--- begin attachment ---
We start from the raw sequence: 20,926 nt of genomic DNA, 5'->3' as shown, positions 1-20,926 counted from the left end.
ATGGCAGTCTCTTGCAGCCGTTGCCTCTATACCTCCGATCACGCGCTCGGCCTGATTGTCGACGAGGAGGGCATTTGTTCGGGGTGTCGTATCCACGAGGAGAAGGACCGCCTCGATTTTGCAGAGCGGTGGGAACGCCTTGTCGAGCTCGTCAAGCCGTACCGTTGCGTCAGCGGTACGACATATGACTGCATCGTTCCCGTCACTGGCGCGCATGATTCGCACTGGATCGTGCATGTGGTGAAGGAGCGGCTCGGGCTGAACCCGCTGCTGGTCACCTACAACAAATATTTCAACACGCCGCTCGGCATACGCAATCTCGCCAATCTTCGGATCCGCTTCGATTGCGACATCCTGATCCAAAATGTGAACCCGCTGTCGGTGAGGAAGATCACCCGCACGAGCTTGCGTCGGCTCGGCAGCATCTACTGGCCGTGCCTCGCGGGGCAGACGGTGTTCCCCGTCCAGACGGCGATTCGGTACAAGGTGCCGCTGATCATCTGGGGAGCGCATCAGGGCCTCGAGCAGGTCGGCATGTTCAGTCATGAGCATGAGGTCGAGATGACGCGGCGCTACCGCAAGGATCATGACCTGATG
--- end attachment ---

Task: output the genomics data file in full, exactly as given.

We start from the raw sequence: 20,926 nt of genomic DNA, 5'->3' as shown, positions 1-20,926 counted from the left end.
ATGGCAGTCTCTTGCAGCCGTTGCCTCTATACCTCCGATCACGCGCTCGGCCTGATTGTCGACGAGGAGGGCATTTGTTCGGGGTGTCGTATCCACGAGGAGAAGGACCGCCTCGATTTTGCAGAGCGGTGGGAACGCCTTGTCGAGCTCGTCAAGCCGTACCGTTGCGTCAGCGGTACGACATATGACTGCATCGTTCCCGTCACTGGCGCGCATGATTCGCACTGGATCGTGCATGTGGTGAAGGAGCGGCTCGGGCTGAACCCGCTGCTGGTCACCTACAACAAATATTTCAACACGCCGCTCGGCATACGCAATCTCGCCAATCTTCGGATCCGCTTCGATTGCGACATCCTGATCCAAAATGTGAACCCGCTGTCGGTGAGGAAGATCACCCGCACGAGCTTGCGTCGGCTCGGCAGCATCTACTGGCCGTGCCTCGCGGGGCAGACGGTGTTCCCCGTCCAGACGGCGATTCGGTACAAGGTGCCGCTGATCATCTGGGGAGCGCATCAGGGCCTCGAGCAGGTCGGCATGTTCAGTCATGAGCATGAGGTCGAGATGACGCGGCGCTACCGCAAGGATCATGACCTGATG